As politicians compete for the nomination for Ohio’s Senate race, Morgan Harper a progressive Democrat, and Josh Mandel, a Trump-supporting Republican, debated on Jan. 27, 2022, in Columbus. I watched the debate in its entirety as it was streamed online.
The debate was hosted at the North Columbus Baptist Church and streamed by Matter News, a news reporting agency based out of Columbus, dedicated to providing free and accessible journalism.
The debate was streamed on a multitude of platforms, and can be found in its entirety on Facebook Live.
The debate consisted of 20 questions, which were addressed to one candidate, allowing the other candidate to respond. The first candidate was permitted to rebut the response, as well.
A debate between candidates of different parties during the primary season is atypical, but Harper agreed to it, citing concerns that her Democratic opponent, Tim Ryan, has so far declined to engage in a debate. As of writing, Ryan has agreed to a debate only if all Democratic candidates running for the nomination and qualified for the ballot were in attendance.
In his opening statement, Mandel cited his three children as his inspiration for running, as well as concerns of the “radical left” and “secular left” destroying the legacy of the country and erasing freedoms.
Mandel also said he, unlike Tim Ryan, was not afraid to debate Harper, saying “if Morgan was a white male, Tim Ryan would have already debated her, but the reality is that she is a black female.”
Harper spoke of the needs for a new direction of politics, rather than establishment. She spoke of her being from Ohio, and the struggles that brought her there, as well as her work in consumer protection law, and her objection to PAC funding for her campaign.
The candidates were questioned on a variety of issues including economic policy, climate, growing inequality, immigration and the pandemic.
The debate was heated, with Mandel going on the attack primarily against the Democrats but against Harper in particular. Harper conversely kept her cool most of the debate.
Mandel argued for increased drilling of fossil fuels to create jobs, reduce heating costs and to take away power from other fossil fuel-producing countries.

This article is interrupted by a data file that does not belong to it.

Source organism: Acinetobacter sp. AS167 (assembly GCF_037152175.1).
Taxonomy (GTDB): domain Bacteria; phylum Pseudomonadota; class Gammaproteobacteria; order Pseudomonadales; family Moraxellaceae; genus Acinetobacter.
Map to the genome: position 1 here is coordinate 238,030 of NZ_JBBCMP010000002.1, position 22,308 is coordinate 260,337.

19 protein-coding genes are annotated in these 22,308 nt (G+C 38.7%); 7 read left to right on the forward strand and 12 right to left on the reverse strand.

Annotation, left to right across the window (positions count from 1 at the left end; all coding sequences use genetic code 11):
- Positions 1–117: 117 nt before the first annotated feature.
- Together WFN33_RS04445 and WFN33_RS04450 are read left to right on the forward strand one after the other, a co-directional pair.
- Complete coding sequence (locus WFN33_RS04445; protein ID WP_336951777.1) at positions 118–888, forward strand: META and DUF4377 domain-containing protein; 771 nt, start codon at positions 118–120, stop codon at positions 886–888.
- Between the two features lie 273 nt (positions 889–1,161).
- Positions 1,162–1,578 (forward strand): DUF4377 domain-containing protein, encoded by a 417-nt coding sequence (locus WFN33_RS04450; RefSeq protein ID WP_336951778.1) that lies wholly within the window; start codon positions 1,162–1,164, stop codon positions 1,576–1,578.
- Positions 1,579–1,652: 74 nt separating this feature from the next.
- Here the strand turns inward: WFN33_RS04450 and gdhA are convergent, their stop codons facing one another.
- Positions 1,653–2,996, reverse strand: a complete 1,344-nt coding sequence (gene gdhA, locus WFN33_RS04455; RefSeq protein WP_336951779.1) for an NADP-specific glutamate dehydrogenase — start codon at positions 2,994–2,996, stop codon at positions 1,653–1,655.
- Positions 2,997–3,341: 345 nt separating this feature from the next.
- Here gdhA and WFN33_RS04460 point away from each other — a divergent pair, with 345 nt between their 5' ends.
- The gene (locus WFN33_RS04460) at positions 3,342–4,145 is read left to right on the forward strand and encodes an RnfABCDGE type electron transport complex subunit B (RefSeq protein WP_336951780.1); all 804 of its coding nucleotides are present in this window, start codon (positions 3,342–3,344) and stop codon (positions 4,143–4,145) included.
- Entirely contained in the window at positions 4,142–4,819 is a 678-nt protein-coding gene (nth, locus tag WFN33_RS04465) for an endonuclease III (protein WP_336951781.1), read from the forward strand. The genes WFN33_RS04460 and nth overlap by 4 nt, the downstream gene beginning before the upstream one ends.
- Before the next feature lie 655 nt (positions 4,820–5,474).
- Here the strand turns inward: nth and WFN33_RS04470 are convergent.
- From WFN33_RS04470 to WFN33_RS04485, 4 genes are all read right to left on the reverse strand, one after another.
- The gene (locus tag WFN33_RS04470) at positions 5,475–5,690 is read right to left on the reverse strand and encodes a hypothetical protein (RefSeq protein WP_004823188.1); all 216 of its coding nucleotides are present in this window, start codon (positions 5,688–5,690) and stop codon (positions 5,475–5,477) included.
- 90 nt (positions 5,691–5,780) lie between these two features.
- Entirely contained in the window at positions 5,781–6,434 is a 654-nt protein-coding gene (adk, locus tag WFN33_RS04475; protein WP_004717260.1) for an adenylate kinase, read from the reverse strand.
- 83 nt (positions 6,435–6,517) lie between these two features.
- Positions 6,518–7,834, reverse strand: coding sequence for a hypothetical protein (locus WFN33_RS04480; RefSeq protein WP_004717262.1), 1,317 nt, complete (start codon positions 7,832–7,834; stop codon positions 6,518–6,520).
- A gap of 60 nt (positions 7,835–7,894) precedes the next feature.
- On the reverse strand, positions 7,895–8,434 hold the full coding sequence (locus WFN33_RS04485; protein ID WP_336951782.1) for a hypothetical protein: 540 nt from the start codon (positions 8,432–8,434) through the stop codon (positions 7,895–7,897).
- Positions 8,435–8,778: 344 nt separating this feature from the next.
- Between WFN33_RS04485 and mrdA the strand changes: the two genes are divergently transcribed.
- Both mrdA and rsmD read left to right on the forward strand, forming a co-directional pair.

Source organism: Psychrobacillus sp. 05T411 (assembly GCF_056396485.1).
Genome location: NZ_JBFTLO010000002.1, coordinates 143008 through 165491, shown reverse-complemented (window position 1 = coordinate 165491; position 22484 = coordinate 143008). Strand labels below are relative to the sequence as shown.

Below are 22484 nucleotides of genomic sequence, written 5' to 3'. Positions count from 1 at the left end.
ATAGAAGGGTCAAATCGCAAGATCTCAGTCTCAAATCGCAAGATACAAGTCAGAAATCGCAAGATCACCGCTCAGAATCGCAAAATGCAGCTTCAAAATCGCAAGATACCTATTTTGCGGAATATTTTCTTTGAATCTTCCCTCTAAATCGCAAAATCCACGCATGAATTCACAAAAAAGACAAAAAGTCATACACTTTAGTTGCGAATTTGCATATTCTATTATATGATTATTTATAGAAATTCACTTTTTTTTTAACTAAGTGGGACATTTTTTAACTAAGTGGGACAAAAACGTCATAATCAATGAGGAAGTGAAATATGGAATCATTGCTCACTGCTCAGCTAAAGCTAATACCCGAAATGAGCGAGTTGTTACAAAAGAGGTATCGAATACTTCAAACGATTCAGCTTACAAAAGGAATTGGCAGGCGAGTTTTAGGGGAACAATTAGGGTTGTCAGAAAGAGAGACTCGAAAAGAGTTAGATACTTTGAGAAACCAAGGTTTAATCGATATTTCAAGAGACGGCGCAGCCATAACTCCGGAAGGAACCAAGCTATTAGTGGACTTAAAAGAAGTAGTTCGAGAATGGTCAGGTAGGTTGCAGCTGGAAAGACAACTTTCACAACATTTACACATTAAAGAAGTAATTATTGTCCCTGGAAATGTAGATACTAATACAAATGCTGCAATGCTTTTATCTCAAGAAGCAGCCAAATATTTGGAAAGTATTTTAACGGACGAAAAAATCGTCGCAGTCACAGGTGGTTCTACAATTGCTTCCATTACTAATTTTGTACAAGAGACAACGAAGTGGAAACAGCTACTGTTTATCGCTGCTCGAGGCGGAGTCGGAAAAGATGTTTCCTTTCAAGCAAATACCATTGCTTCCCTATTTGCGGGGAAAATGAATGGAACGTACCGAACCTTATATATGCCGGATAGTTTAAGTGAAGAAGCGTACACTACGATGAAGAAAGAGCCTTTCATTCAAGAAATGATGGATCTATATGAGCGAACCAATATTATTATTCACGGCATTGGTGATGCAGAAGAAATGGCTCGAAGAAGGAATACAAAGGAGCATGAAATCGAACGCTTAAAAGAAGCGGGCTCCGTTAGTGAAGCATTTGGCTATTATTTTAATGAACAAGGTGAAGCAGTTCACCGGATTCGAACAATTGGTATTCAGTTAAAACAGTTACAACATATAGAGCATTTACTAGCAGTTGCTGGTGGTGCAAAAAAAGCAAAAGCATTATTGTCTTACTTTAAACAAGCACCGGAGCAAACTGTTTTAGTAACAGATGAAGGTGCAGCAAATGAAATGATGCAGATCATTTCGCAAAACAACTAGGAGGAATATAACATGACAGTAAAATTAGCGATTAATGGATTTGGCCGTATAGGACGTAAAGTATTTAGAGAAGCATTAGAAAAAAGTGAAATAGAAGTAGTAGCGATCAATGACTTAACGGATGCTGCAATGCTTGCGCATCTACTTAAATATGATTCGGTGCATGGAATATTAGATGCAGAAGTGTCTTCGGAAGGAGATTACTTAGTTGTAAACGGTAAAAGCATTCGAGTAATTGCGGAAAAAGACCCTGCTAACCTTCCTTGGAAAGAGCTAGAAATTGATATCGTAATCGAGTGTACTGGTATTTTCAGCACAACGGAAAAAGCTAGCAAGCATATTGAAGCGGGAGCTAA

There was a moment where Harper condemned Mandel for trying to speak for Black people when he argued that Black people as a group should oppose government help.
“I’m gonna take a message to the black community about freedom and liberty and parental control of our kids and not government control of our kids” Mandel said.
“So what we don’t need to have happen is Josh Mandel speaking in any way for the black community. I think we’ve got that” Harper said.
It’s also worth noting that Mandel has been Ohio treasurer and involved in electoral politics since 2007.
Mandel rallied against government interference at every angle, while Harper was more supportive of the role it could play. An exception to Mandel’s anti-government framing was on the question of policing, where he was pro-police and called BLM protestors and antifascists “thugs.”
The subject of religion came up and Mandel provided a rather bizarre take on the subject of religious freedom and the separation of church and state.
“I do not believe in separation of church and state. There is no such thing.” Mandel said, arguing that the concept was not included in the Constitution, and that Judeo-Christian values are the foundation of America, rather than Muslim or atheistic values.
Harper was stunned and said separation of church and state was a core American value.
The debate highlights a stark divide in the rhetoric and values of the Democratic and Republican parties. Mandel focused on the idea of values being attacked by the left, values of religion, of freedom and independence, and gender roles, going into a transphobic rant when the question of trans rights arose. Becoming conspiratorial on questions of immigration, the 2020 election and the coronavirus, Mandel claimed that it was a Chinese bioweapon made to punish Trump for standing up to China.
Harper focused primarily on a need to bring justice to society, protecting those hurt by the current economic order and the rights of minority groups, while also countering Mandel’s conspiracies.
The rhetoric expressed here showcases the divide in American politics, and the aggressive nature of the debate highlights that feelings of partisanship are ever-growing.